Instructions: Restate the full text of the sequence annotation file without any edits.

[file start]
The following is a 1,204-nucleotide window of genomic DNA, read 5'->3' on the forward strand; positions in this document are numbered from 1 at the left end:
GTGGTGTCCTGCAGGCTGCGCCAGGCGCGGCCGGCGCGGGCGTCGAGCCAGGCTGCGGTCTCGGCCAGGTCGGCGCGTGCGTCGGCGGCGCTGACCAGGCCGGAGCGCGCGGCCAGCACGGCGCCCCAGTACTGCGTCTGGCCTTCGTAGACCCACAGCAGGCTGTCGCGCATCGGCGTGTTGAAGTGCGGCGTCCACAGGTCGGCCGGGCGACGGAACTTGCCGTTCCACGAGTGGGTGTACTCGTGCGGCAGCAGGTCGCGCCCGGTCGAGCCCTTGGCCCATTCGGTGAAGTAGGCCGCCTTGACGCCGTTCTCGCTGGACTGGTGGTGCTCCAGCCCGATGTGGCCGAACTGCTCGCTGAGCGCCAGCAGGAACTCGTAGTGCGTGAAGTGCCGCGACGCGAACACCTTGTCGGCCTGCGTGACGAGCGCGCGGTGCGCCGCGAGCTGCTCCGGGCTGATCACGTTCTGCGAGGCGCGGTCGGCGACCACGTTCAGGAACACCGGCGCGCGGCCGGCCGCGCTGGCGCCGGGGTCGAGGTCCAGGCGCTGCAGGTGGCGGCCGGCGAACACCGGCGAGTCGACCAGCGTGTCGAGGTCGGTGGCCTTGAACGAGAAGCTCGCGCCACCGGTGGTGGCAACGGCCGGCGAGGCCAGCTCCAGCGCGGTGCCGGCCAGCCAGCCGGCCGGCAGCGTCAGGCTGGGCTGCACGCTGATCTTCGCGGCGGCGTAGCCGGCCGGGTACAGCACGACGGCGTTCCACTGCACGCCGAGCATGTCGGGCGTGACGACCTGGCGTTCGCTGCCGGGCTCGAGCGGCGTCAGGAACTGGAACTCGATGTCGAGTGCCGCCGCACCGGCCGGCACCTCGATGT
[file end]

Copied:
The following is a 1,204-nucleotide window of genomic DNA, read 5'->3' on the forward strand; positions in this document are numbered from 1 at the left end:
GTGGTGTCCTGCAGGCTGCGCCAGGCGCGGCCGGCGCGGGCGTCGAGCCAGGCTGCGGTCTCGGCCAGGTCGGCGCGTGCGTCGGCGGCGCTGACCAGGCCGGAGCGCGCGGCCAGCACGGCGCCCCAGTACTGCGTCTGGCCTTCGTAGACCCACAGCAGGCTGTCGCGCATCGGCGTGTTGAAGTGCGGCGTCCACAGGTCGGCCGGGCGACGGAACTTGCCGTTCCACGAGTGGGTGTACTCGTGCGGCAGCAGGTCGCGCCCGGTCGAGCCCTTGGCCCATTCGGTGAAGTAGGCCGCCTTGACGCCGTTCTCGCTGGACTGGTGGTGCTCCAGCCCGATGTGGCCGAACTGCTCGCTGAGCGCCAGCAGGAACTCGTAGTGCGTGAAGTGCCGCGACGCGAACACCTTGTCGGCCTGCGTGACGAGCGCGCGGTGCGCCGCGAGCTGCTCCGGGCTGATCACGTTCTGCGAGGCGCGGTCGGCGACCACGTTCAGGAACACCGGCGCGCGGCCGGCCGCGCTGGCGCCGGGGTCGAGGTCCAGGCGCTGCAGGTGGCGGCCGGCGAACACCGGCGAGTCGACCAGCGTGTCGAGGTCGGTGGCCTTGAACGAGAAGCTCGCGCCACCGGTGGTGGCAACGGCCGGCGAGGCCAGCTCCAGCGCGGTGCCGGCCAGCCAGCCGGCCGGCAGCGTCAGGCTGGGCTGCACGCTGATCTTCGCGGCGGCGTAGCCGGCCGGGTACAGCACGACGGCGTTCCACTGCACGCCGAGCATGTCGGGCGTGACGACCTGGCGTTCGCTGCCGGGCTCGAGCGGCGTCAGGAACTGGAACTCGATGTCGAGTGCCGCCGCACCGGCCGGCACCTCGATGT